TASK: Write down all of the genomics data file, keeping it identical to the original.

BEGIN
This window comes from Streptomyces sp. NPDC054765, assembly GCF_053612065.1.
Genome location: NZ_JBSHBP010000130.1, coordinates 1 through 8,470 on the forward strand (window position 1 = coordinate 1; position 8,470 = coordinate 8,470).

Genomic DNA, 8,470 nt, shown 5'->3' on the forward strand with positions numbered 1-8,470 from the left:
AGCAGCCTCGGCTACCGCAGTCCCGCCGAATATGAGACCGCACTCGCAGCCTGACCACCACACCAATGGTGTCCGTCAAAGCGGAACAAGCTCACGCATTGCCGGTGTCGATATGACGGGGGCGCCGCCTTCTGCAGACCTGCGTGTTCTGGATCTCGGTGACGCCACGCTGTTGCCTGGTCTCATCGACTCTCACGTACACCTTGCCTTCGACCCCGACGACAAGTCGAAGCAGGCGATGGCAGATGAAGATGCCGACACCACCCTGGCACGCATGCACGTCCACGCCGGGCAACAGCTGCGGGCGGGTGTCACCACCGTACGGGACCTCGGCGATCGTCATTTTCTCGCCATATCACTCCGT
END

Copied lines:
This window comes from Streptomyces sp. NPDC054765, assembly GCF_053612065.1.
Genome location: NZ_JBSHBP010000130.1, coordinates 1 through 8,470 on the forward strand (window position 1 = coordinate 1; position 8,470 = coordinate 8,470).

Genomic DNA, 8,470 nt, shown 5'->3' on the forward strand with positions numbered 1-8,470 from the left:
AGCAGCCTCGGCTACCGCAGTCCCGCCGAATATGAGACCGCACTCGCAGCCTGACCACCACACCAATGGTGTCCGTCAAAGCGGAACAAGCTCACGCATTGCCGGTGTCGATATGACGGGGGCGCCGCCTTCTGCAGACCTGCGTGTTCTGGATCTCGGTGACGCCACGCTGTTGCCTGGTCTCATCGACTCTCACGTACACCTTGCCTTCGACCCCGACGACAAGTCGAAGCAGGCGATGGCAGATGAAGATGCCGACACCACCCTGGCACGCATGCACGTCCACGCCGGGCAACAGCTGCGGGCGGGTGTCACCACCGTACGGGACCTCGGCGATCGTCATTTTCTCGCCATATCACTCCGT